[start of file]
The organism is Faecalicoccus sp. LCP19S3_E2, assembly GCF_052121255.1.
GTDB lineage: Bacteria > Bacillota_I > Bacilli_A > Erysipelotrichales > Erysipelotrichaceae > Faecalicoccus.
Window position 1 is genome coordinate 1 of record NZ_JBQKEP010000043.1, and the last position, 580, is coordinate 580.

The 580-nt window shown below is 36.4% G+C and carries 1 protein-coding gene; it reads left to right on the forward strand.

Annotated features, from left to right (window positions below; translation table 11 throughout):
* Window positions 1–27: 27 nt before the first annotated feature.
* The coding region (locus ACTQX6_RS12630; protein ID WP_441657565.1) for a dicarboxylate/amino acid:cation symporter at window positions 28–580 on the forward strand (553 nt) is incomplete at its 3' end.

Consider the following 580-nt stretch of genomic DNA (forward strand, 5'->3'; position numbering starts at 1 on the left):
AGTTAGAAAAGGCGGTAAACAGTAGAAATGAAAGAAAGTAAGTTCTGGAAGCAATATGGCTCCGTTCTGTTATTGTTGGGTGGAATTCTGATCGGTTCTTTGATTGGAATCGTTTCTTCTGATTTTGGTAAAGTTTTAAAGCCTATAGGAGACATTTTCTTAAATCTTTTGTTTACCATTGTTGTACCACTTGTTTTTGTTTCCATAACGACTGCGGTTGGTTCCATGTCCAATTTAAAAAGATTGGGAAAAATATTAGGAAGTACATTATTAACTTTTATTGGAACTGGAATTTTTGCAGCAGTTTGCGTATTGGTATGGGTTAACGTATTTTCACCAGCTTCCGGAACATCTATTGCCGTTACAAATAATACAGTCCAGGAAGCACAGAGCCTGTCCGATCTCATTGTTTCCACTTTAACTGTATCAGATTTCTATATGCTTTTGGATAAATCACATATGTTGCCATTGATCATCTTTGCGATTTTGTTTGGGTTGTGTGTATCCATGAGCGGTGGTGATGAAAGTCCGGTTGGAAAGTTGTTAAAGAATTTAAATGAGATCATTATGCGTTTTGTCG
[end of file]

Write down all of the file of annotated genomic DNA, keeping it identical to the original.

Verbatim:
The organism is Faecalicoccus sp. LCP19S3_E2, assembly GCF_052121255.1.
GTDB lineage: Bacteria > Bacillota_I > Bacilli_A > Erysipelotrichales > Erysipelotrichaceae > Faecalicoccus.
Window position 1 is genome coordinate 1 of record NZ_JBQKEP010000043.1, and the last position, 580, is coordinate 580.

The 580-nt window shown below is 36.4% G+C and carries 1 protein-coding gene; it reads left to right on the forward strand.

Annotated features, from left to right (window positions below; translation table 11 throughout):
* Window positions 1–27: 27 nt before the first annotated feature.
* The coding region (locus ACTQX6_RS12630; protein ID WP_441657565.1) for a dicarboxylate/amino acid:cation symporter at window positions 28–580 on the forward strand (553 nt) is incomplete at its 3' end.

Consider the following 580-nt stretch of genomic DNA (forward strand, 5'->3'; position numbering starts at 1 on the left):
AGTTAGAAAAGGCGGTAAACAGTAGAAATGAAAGAAAGTAAGTTCTGGAAGCAATATGGCTCCGTTCTGTTATTGTTGGGTGGAATTCTGATCGGTTCTTTGATTGGAATCGTTTCTTCTGATTTTGGTAAAGTTTTAAAGCCTATAGGAGACATTTTCTTAAATCTTTTGTTTACCATTGTTGTACCACTTGTTTTTGTTTCCATAACGACTGCGGTTGGTTCCATGTCCAATTTAAAAAGATTGGGAAAAATATTAGGAAGTACATTATTAACTTTTATTGGAACTGGAATTTTTGCAGCAGTTTGCGTATTGGTATGGGTTAACGTATTTTCACCAGCTTCCGGAACATCTATTGCCGTTACAAATAATACAGTCCAGGAAGCACAGAGCCTGTCCGATCTCATTGTTTCCACTTTAACTGTATCAGATTTCTATATGCTTTTGGATAAATCACATATGTTGCCATTGATCATCTTTGCGATTTTGTTTGGGTTGTGTGTATCCATGAGCGGTGGTGATGAAAGTCCGGTTGGAAAGTTGTTAAAGAATTTAAATGAGATCATTATGCGTTTTGTCG